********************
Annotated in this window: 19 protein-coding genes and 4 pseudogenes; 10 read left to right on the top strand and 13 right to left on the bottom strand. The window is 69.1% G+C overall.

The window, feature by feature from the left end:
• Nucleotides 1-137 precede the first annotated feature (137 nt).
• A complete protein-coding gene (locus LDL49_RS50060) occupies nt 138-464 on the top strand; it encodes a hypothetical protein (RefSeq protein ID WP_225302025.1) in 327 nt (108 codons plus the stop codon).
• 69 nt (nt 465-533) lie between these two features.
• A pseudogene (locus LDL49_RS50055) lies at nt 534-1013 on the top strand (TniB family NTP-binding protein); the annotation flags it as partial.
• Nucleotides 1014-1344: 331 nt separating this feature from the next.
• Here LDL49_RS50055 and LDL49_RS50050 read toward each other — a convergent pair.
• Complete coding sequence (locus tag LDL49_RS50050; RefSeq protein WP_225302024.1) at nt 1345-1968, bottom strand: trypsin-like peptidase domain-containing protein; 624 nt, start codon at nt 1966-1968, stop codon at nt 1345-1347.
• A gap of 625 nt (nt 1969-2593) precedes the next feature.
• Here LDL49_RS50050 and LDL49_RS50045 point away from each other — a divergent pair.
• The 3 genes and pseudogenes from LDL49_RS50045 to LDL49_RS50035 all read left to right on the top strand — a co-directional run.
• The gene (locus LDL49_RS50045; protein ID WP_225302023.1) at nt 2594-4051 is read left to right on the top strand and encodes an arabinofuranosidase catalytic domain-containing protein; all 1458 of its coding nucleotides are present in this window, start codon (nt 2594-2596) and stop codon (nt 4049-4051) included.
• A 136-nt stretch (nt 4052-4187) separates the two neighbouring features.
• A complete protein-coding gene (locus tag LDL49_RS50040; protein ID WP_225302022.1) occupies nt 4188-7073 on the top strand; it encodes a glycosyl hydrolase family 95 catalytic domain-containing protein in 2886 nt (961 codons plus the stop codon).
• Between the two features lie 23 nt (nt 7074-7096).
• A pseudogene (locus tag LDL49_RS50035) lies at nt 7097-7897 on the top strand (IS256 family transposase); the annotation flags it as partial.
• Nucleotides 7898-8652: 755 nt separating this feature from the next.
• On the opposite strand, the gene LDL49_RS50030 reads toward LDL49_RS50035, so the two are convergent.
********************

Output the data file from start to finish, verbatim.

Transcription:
Annotated in this window: 19 protein-coding genes and 4 pseudogenes; 10 read left to right on the top strand and 13 right to left on the bottom strand. The window is 69.1% G+C overall.

The window, feature by feature from the left end:
• Nucleotides 1-137 precede the first annotated feature (137 nt).
• A complete protein-coding gene (locus LDL49_RS50060) occupies nt 138-464 on the top strand; it encodes a hypothetical protein (RefSeq protein ID WP_225302025.1) in 327 nt (108 codons plus the stop codon).
• 69 nt (nt 465-533) lie between these two features.
• A pseudogene (locus LDL49_RS50055) lies at nt 534-1013 on the top strand (TniB family NTP-binding protein); the annotation flags it as partial.
• Nucleotides 1014-1344: 331 nt separating this feature from the next.
• Here LDL49_RS50055 and LDL49_RS50050 read toward each other — a convergent pair.
• Complete coding sequence (locus tag LDL49_RS50050; RefSeq protein WP_225302024.1) at nt 1345-1968, bottom strand: trypsin-like peptidase domain-containing protein; 624 nt, start codon at nt 1966-1968, stop codon at nt 1345-1347.
• A gap of 625 nt (nt 1969-2593) precedes the next feature.
• Here LDL49_RS50050 and LDL49_RS50045 point away from each other — a divergent pair.
• The 3 genes and pseudogenes from LDL49_RS50045 to LDL49_RS50035 all read left to right on the top strand — a co-directional run.
• The gene (locus LDL49_RS50045; protein ID WP_225302023.1) at nt 2594-4051 is read left to right on the top strand and encodes an arabinofuranosidase catalytic domain-containing protein; all 1458 of its coding nucleotides are present in this window, start codon (nt 2594-2596) and stop codon (nt 4049-4051) included.
• A 136-nt stretch (nt 4052-4187) separates the two neighbouring features.
• A complete protein-coding gene (locus tag LDL49_RS50040; protein ID WP_225302022.1) occupies nt 4188-7073 on the top strand; it encodes a glycosyl hydrolase family 95 catalytic domain-containing protein in 2886 nt (961 codons plus the stop codon).
• Between the two features lie 23 nt (nt 7074-7096).
• A pseudogene (locus tag LDL49_RS50035) lies at nt 7097-7897 on the top strand (IS256 family transposase); the annotation flags it as partial.
• Nucleotides 7898-8652: 755 nt separating this feature from the next.
• On the opposite strand, the gene LDL49_RS50030 reads toward LDL49_RS50035, so the two are convergent.